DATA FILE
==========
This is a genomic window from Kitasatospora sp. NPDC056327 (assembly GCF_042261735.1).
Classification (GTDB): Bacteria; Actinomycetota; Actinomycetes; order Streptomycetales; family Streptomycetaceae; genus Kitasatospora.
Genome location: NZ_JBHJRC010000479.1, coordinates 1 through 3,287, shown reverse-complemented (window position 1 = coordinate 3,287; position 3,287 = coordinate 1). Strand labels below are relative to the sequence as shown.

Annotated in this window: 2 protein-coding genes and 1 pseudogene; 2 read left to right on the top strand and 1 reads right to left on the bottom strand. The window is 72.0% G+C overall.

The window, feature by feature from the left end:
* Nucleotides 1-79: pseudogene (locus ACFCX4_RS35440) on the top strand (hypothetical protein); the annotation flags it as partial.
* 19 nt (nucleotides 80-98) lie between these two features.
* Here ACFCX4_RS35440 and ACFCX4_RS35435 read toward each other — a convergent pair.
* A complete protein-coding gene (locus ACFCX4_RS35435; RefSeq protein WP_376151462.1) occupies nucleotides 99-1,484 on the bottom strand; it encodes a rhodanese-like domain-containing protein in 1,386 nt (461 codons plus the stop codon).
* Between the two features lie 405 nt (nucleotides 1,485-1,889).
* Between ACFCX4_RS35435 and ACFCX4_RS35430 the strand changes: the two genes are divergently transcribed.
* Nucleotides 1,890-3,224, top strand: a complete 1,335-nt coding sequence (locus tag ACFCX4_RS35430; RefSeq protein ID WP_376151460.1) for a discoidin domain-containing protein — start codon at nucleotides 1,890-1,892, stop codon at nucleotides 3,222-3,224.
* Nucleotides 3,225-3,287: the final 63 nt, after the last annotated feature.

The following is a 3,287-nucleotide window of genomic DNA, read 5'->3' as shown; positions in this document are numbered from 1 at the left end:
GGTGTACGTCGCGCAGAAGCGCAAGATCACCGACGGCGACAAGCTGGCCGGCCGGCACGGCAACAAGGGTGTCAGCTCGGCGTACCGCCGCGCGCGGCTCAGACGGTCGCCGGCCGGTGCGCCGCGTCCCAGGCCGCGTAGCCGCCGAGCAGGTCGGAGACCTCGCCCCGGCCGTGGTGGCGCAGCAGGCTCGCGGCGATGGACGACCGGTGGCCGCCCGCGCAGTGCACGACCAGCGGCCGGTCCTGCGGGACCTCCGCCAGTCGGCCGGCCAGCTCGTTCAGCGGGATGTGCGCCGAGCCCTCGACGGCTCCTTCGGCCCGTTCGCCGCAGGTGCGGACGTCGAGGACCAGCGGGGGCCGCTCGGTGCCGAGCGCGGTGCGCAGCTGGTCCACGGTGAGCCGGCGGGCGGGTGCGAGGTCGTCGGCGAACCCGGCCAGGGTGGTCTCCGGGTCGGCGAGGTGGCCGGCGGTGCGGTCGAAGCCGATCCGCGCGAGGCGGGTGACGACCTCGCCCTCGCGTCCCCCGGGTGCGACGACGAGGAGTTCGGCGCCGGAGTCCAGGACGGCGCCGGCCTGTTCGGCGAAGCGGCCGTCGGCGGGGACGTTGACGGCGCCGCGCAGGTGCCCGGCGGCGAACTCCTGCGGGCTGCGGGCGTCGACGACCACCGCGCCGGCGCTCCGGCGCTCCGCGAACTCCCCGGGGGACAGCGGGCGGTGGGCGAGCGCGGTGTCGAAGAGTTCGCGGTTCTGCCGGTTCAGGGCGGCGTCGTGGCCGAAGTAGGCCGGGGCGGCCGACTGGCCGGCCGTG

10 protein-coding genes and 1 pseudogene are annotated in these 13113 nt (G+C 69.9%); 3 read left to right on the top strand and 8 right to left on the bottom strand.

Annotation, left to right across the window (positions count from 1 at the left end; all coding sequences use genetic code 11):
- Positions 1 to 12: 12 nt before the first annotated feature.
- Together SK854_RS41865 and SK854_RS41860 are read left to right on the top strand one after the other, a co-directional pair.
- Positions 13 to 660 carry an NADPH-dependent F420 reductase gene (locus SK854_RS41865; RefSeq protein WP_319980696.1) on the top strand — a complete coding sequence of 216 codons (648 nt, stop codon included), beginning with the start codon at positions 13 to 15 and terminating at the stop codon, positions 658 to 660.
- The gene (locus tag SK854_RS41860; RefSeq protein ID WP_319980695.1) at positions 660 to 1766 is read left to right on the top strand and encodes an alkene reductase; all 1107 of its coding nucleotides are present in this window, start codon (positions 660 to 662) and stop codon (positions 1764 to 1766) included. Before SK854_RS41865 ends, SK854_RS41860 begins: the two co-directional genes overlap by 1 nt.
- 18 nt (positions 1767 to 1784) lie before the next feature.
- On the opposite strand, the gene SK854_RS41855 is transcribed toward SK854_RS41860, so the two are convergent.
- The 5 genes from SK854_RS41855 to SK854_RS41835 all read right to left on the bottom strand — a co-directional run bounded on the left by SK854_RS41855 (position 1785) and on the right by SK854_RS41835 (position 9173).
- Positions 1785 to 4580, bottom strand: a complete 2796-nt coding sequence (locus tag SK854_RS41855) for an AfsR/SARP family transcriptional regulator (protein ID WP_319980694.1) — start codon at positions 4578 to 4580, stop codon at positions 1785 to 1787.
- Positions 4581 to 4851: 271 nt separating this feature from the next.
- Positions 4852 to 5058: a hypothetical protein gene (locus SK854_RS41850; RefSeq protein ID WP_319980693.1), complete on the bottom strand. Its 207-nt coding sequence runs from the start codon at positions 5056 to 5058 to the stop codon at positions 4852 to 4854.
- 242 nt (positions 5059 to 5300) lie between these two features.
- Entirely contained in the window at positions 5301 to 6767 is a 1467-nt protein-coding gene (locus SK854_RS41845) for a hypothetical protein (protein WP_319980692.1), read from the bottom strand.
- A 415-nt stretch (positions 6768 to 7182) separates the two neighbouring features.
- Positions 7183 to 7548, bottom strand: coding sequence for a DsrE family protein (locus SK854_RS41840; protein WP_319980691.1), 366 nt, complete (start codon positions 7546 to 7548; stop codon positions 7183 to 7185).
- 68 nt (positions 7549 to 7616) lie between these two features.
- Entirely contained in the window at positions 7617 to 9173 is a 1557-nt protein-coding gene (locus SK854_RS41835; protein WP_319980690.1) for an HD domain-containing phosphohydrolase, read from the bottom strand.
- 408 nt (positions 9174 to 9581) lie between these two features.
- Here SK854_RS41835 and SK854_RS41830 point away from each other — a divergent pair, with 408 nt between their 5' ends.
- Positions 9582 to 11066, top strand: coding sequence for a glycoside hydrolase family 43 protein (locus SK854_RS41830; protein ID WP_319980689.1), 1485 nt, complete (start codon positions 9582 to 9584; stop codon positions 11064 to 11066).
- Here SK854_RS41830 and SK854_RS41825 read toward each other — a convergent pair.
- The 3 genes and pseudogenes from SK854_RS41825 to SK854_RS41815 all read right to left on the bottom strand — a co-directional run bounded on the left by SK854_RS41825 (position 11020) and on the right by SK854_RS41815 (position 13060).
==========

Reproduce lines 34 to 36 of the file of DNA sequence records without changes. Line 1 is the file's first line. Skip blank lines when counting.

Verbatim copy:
- 408 nt (positions 9174 to 9581) lie between these two features.
- Here SK854_RS41835 and SK854_RS41830 point away from each other — a divergent pair, with 408 nt between their 5' ends.
- Positions 9582 to 11066, top strand: coding sequence for a glycoside hydrolase family 43 protein (locus SK854_RS41830; protein ID WP_319980689.1), 1485 nt, complete (start codon positions 9582 to 9584; stop codon positions 11064 to 11066).